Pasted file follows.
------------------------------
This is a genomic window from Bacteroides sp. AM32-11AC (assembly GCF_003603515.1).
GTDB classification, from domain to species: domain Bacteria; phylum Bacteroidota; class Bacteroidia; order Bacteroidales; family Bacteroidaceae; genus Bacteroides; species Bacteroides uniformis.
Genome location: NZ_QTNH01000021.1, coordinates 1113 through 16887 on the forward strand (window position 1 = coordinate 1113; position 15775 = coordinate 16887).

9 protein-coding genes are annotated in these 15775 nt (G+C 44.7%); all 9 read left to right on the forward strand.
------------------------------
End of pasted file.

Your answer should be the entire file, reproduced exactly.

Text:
This is a genomic window from Bacteroides sp. AM32-11AC (assembly GCF_003603515.1).
GTDB classification, from domain to species: domain Bacteria; phylum Bacteroidota; class Bacteroidia; order Bacteroidales; family Bacteroidaceae; genus Bacteroides; species Bacteroides uniformis.
Genome location: NZ_QTNH01000021.1, coordinates 1113 through 16887 on the forward strand (window position 1 = coordinate 1113; position 15775 = coordinate 16887).

9 protein-coding genes are annotated in these 15775 nt (G+C 44.7%); all 9 read left to right on the forward strand.